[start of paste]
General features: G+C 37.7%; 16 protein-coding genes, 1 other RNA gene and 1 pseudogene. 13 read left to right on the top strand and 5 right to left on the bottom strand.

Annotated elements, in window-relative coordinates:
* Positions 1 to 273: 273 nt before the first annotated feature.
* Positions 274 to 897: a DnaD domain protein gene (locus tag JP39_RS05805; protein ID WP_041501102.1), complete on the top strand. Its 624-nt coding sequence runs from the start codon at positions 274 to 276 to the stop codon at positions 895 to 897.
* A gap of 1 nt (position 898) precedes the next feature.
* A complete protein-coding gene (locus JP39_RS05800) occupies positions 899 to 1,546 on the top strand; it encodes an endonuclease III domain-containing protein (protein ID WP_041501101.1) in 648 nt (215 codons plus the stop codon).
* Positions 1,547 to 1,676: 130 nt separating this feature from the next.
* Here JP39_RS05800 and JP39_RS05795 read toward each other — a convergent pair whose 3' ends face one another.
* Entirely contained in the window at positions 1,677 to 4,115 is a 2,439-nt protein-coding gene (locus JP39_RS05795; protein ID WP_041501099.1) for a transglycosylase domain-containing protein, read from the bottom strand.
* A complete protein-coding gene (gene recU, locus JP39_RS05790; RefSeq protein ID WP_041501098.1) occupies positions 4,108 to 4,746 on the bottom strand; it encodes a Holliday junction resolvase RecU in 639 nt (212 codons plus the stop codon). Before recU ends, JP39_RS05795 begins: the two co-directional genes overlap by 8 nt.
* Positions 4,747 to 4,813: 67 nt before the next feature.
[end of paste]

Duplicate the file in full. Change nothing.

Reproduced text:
General features: G+C 37.7%; 16 protein-coding genes, 1 other RNA gene and 1 pseudogene. 13 read left to right on the top strand and 5 right to left on the bottom strand.

Annotated elements, in window-relative coordinates:
* Positions 1 to 273: 273 nt before the first annotated feature.
* Positions 274 to 897: a DnaD domain protein gene (locus tag JP39_RS05805; protein ID WP_041501102.1), complete on the top strand. Its 624-nt coding sequence runs from the start codon at positions 274 to 276 to the stop codon at positions 895 to 897.
* A gap of 1 nt (position 898) precedes the next feature.
* A complete protein-coding gene (locus JP39_RS05800) occupies positions 899 to 1,546 on the top strand; it encodes an endonuclease III domain-containing protein (protein ID WP_041501101.1) in 648 nt (215 codons plus the stop codon).
* Positions 1,547 to 1,676: 130 nt separating this feature from the next.
* Here JP39_RS05800 and JP39_RS05795 read toward each other — a convergent pair whose 3' ends face one another.
* Entirely contained in the window at positions 1,677 to 4,115 is a 2,439-nt protein-coding gene (locus JP39_RS05795; protein ID WP_041501099.1) for a transglycosylase domain-containing protein, read from the bottom strand.
* A complete protein-coding gene (gene recU, locus JP39_RS05790; RefSeq protein ID WP_041501098.1) occupies positions 4,108 to 4,746 on the bottom strand; it encodes a Holliday junction resolvase RecU in 639 nt (212 codons plus the stop codon). Before recU ends, JP39_RS05795 begins: the two co-directional genes overlap by 8 nt.
* Positions 4,747 to 4,813: 67 nt before the next feature.